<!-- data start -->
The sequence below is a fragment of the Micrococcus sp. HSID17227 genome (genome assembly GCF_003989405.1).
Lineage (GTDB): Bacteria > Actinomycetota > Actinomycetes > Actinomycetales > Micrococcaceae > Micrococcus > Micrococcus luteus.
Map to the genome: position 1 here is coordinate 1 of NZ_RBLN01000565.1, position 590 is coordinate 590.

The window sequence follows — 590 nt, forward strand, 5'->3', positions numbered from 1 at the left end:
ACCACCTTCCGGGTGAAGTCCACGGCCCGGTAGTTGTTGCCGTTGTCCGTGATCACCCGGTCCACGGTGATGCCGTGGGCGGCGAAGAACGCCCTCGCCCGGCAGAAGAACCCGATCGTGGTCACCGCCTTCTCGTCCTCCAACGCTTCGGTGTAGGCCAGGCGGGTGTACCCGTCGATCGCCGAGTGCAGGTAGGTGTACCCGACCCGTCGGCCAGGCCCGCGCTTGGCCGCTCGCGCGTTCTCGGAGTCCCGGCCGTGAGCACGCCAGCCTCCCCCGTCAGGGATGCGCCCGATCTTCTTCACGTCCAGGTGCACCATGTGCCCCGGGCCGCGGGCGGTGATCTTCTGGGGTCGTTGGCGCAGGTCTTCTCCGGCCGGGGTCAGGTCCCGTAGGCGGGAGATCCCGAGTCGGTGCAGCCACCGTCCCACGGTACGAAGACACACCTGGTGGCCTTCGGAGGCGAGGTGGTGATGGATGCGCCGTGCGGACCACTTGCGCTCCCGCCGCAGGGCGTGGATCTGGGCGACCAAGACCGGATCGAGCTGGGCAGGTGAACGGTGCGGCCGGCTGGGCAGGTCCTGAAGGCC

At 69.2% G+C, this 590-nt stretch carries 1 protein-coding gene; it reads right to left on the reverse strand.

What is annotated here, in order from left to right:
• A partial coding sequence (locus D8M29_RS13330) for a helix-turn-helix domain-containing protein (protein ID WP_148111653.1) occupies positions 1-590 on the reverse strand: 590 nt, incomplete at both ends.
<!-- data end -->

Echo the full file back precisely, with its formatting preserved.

The sequence below is a fragment of the Micrococcus sp. HSID17227 genome (genome assembly GCF_003989405.1).
Lineage (GTDB): Bacteria > Actinomycetota > Actinomycetes > Actinomycetales > Micrococcaceae > Micrococcus > Micrococcus luteus.
Map to the genome: position 1 here is coordinate 1 of NZ_RBLN01000565.1, position 590 is coordinate 590.

The window sequence follows — 590 nt, forward strand, 5'->3', positions numbered from 1 at the left end:
ACCACCTTCCGGGTGAAGTCCACGGCCCGGTAGTTGTTGCCGTTGTCCGTGATCACCCGGTCCACGGTGATGCCGTGGGCGGCGAAGAACGCCCTCGCCCGGCAGAAGAACCCGATCGTGGTCACCGCCTTCTCGTCCTCCAACGCTTCGGTGTAGGCCAGGCGGGTGTACCCGTCGATCGCCGAGTGCAGGTAGGTGTACCCGACCCGTCGGCCAGGCCCGCGCTTGGCCGCTCGCGCGTTCTCGGAGTCCCGGCCGTGAGCACGCCAGCCTCCCCCGTCAGGGATGCGCCCGATCTTCTTCACGTCCAGGTGCACCATGTGCCCCGGGCCGCGGGCGGTGATCTTCTGGGGTCGTTGGCGCAGGTCTTCTCCGGCCGGGGTCAGGTCCCGTAGGCGGGAGATCCCGAGTCGGTGCAGCCACCGTCCCACGGTACGAAGACACACCTGGTGGCCTTCGGAGGCGAGGTGGTGATGGATGCGCCGTGCGGACCACTTGCGCTCCCGCCGCAGGGCGTGGATCTGGGCGACCAAGACCGGATCGAGCTGGGCAGGTGAACGGTGCGGCCGGCTGGGCAGGTCCTGAAGGCC

At 69.2% G+C, this 590-nt stretch carries 1 protein-coding gene; it reads right to left on the reverse strand.

What is annotated here, in order from left to right:
• A partial coding sequence (locus D8M29_RS13330) for a helix-turn-helix domain-containing protein (protein ID WP_148111653.1) occupies positions 1-590 on the reverse strand: 590 nt, incomplete at both ends.